Unemployed workers aren’t settling for any job offer that comes along
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How goes the job market in this somewhat unpredictable economic recovery? We’ll get the big monthly report from the Labor Department on Friday.
But in the meantime, we got a hint of how it might end up going on Wednesday, when payroll processor ADP reported that private-sector employment rose by 568,000 in September.
That could indicate a rebound from August’s mediocre numbers.
We know from recent reports — by the Federal Reserve, purchasing managers and job-search sites — that this is not an easy job market to navigate, for employers or workers. There are still many more people out of work than before the pandemic, yet at the same time millions of jobs are on offer and lots of employers are desperate to hire.
The lion’s share of workers who found jobs in September ended up at large businesses, according to ADP. Small businesses want to hire up too — but a lot of them are being outbid by their bigger rivals.
You can see this everywhere, said Anthony Nieves at the Institute for Supply Management, “whether it be a coffee shop or other types of retail, where they’re putting signs up and restricting their hours, and just don’t have enough help. Applications [are] being given out to customers when they’re picking up their orders.”
Finding qualified workers is the second-worst problem that Jim Piper is facing at his Chicago-area manufacturing company, Matot, which makes dumbwaiters and lifts.
He said getting supplies is a “trainwreck.” But hiring isn’t so easy, either. “We do need skilled assistants. We do a lot of work with welding and fabricating, and those roles are more difficult to fill,” Piper said.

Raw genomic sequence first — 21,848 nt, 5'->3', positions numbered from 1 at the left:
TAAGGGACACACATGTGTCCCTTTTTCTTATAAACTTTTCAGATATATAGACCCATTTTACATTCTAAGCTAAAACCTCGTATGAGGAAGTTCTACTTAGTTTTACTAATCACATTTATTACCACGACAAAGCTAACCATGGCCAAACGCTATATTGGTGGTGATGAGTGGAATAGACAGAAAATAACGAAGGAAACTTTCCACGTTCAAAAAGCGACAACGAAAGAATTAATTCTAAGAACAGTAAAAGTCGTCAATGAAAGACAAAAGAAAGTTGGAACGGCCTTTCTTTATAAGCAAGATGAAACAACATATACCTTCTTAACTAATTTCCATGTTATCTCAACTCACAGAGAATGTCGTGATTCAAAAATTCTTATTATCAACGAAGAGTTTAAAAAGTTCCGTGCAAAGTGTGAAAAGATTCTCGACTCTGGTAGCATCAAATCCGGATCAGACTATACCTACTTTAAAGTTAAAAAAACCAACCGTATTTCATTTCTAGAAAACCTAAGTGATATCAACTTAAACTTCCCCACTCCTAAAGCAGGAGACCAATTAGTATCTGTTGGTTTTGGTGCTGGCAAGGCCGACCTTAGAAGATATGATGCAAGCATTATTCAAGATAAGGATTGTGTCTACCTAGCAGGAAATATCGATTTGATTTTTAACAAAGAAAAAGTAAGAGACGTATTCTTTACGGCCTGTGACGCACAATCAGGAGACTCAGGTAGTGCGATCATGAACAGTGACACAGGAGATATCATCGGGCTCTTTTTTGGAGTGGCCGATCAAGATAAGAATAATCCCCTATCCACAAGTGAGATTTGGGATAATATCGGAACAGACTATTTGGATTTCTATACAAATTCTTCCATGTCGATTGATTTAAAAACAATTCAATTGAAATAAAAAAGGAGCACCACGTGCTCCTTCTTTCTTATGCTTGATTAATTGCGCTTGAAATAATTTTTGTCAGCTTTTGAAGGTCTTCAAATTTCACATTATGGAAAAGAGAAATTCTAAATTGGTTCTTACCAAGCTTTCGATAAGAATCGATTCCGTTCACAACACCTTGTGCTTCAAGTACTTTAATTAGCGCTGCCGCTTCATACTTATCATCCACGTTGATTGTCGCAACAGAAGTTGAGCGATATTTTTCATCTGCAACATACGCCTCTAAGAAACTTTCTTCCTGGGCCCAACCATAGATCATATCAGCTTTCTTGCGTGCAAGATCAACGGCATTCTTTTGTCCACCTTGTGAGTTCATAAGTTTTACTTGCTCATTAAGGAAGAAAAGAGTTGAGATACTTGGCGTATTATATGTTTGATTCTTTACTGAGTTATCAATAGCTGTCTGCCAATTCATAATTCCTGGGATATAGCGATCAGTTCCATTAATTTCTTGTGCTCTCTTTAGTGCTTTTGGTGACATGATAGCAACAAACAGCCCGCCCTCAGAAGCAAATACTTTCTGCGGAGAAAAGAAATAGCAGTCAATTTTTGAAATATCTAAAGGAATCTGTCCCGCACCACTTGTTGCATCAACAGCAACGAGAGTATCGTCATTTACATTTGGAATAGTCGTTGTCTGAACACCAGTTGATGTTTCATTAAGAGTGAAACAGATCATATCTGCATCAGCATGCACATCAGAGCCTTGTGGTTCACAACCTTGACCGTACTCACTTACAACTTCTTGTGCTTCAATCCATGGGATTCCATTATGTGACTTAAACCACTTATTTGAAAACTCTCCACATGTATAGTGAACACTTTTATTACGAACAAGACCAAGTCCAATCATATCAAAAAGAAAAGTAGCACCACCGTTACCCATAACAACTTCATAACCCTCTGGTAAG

He’s been able to fill less skilled, entry-level jobs, but “the new employees that we’ve hired recently are coming in with salary demands or hourly-rate demands that are higher than we’ve seen in the past,” he said. “And for the most, we’re willing to accommodate them. So, there is an upward pressure then across the company.”
Upward pressure on wages reflects how desperate employers are, according to Dean Baker at the Center for Economic and Policy Research. It also shows how much money people managed to sock away from relief and unemployment payments.
“So, you have a lot of people that are in better financial circumstances today than they likely were before the pandemic, and that can give them the luxury of saying, ‘I’m going to look for a better job,'” Baker said.
That’s pretty much the situation Glenn Harmes finds himself in. He’s 64, lives in Eugene, Oregon, and lost his maintenance-engineer job at a big hotel at the start of the pandemic. He was on unemployment until last month.
“I saved my money,” Harmes said. “I’m living on savings right now. So, I’m not losing any sleep over it. But I will find a job pretty soon.”
And he wants to find something that pays better than his old hotel job.
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